Alhambra – Review

I’ve been a bit busy the past few weeks and I am falling even further behind in my game reviewing. Today, thankfully, is a bit slower than some (I don’t have to work through lunch today for a change and I should even get out on time!) so I figured I should finally get around to writing up the long anticipated review of Alhambra.


The story of Alhambra is that you and the other players are competing to build the best Alhambra. An Alhambra, as defined by, is “a palace and citadel of the Moorish kings in Granada, Spain: built chiefly between 1248 and 1354”. Thus not to be confused with a Lasombra which are the leaders of the old World of Darkness Sabbat.

To achieve this goal you will need to acquire four different kinds of currency and purchase six different types of buildings. Players score points during the scoring rounds for having the most of each different type of building (the second most becomes important during the second scoring round and the third becomes important during the third scoring round) as well as for having a large wall on the outside of their Alhambra.

How to Play

Players begin the game with a starting tile depicting a fountain and a number of money cards (numbered 1 – 9 and found in four different colors). Players are dealt money cards until their total is 20 or more and the player with the fewest starting cards goes first. Four money cards are also played down onto the table to represent the money market that players can take from and four building tiles are removed from the bag (where the rest of the tiles will remain until needed) onto the board, one building tile available for each kind of money.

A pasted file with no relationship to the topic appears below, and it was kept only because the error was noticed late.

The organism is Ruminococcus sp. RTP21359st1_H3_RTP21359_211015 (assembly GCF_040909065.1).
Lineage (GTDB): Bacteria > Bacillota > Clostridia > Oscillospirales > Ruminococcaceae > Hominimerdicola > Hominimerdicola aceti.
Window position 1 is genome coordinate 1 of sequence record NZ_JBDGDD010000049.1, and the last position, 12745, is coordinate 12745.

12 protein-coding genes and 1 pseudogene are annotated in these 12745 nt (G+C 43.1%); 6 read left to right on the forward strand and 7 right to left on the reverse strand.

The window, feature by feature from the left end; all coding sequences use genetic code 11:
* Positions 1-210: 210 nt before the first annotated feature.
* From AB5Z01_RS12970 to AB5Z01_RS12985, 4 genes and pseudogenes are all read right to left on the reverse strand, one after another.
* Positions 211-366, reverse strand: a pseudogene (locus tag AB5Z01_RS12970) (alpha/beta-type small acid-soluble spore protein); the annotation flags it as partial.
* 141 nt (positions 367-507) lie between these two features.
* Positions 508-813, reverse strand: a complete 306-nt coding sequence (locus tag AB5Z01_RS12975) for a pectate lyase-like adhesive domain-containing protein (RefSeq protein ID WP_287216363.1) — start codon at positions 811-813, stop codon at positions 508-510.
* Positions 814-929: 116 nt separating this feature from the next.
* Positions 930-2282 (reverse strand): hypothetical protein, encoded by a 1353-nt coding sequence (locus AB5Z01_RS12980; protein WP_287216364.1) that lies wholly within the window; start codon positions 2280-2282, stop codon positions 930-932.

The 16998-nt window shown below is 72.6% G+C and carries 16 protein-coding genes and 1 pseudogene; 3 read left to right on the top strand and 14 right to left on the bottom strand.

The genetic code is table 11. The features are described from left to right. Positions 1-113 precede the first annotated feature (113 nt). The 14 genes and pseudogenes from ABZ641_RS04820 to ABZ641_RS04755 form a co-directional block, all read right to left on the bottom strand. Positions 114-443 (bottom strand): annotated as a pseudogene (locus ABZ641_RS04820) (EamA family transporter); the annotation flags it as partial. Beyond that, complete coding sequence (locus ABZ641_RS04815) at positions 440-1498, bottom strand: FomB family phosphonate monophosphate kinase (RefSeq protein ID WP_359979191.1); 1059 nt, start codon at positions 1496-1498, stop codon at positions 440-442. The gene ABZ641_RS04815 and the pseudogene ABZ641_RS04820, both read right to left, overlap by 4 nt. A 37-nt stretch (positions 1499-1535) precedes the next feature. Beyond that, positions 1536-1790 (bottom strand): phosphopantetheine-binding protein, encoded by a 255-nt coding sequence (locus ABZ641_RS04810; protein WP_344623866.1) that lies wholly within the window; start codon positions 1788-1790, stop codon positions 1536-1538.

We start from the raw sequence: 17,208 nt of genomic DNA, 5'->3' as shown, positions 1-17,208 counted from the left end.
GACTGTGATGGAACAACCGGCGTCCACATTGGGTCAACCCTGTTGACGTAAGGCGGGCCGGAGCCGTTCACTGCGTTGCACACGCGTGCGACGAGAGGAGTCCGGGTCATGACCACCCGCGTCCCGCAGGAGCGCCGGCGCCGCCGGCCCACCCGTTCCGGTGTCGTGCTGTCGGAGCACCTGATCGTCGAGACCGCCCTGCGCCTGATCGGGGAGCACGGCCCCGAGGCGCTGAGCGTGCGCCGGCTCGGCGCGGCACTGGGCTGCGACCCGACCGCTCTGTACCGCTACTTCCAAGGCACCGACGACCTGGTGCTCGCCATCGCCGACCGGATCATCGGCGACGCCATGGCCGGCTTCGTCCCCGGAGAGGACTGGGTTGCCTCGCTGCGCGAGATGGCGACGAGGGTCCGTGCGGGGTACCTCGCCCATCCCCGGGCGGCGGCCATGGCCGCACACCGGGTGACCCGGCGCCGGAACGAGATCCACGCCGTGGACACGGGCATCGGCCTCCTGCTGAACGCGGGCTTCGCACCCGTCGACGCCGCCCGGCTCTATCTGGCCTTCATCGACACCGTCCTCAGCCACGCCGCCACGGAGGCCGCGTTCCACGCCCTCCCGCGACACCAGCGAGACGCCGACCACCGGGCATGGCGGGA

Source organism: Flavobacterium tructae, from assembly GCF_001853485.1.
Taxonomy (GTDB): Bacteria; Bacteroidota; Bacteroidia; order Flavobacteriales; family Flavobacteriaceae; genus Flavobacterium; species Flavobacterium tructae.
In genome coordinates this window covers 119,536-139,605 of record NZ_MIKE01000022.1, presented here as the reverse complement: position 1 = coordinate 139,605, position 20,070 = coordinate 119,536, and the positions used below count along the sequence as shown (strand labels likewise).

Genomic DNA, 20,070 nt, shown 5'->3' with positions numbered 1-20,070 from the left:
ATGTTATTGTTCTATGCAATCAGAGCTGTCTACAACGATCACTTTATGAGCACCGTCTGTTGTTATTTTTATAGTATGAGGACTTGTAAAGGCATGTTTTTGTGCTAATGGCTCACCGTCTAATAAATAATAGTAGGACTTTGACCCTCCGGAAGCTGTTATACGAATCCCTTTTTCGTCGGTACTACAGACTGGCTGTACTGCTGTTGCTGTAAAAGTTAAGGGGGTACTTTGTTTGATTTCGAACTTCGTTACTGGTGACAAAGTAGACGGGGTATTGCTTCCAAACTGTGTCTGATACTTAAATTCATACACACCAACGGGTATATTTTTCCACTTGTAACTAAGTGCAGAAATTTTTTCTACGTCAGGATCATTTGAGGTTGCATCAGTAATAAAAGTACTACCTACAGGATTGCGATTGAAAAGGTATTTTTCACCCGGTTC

Before play begins the scoring cards are shuffled into the deck, one two fifths of the way through the deck and the other four fifths deep.

While Alhambra is a very simple game I did manage to miss a rule for the first few weeks we played it. I didn’t notice that you could take more than one money card as long as the total was five or less. This often lead to a lot of low numbers being all that was left in the money market and resulted in players being upset when they took a one or two only to give the player following them an eight or nine. After playing the correct way, players liked to see two low numbers as it would often allow them to purchase things for an exact amount later on.

On a player’s turn they have a few choices. They can take a money card or cards equaling five or less, they can purchase a building tile or they can rearrange their Alhambra. Taking money cards is simple and always ends your turn. Purchasing a building tile is only made more complicated by the fact that you need to make sure you are using the proper kind of money to purchase that tile. Also, if a player pays the exact amount for a building tile they make take another action (purchasing another building tile is still an option and that player could again pay exact and, again, go again).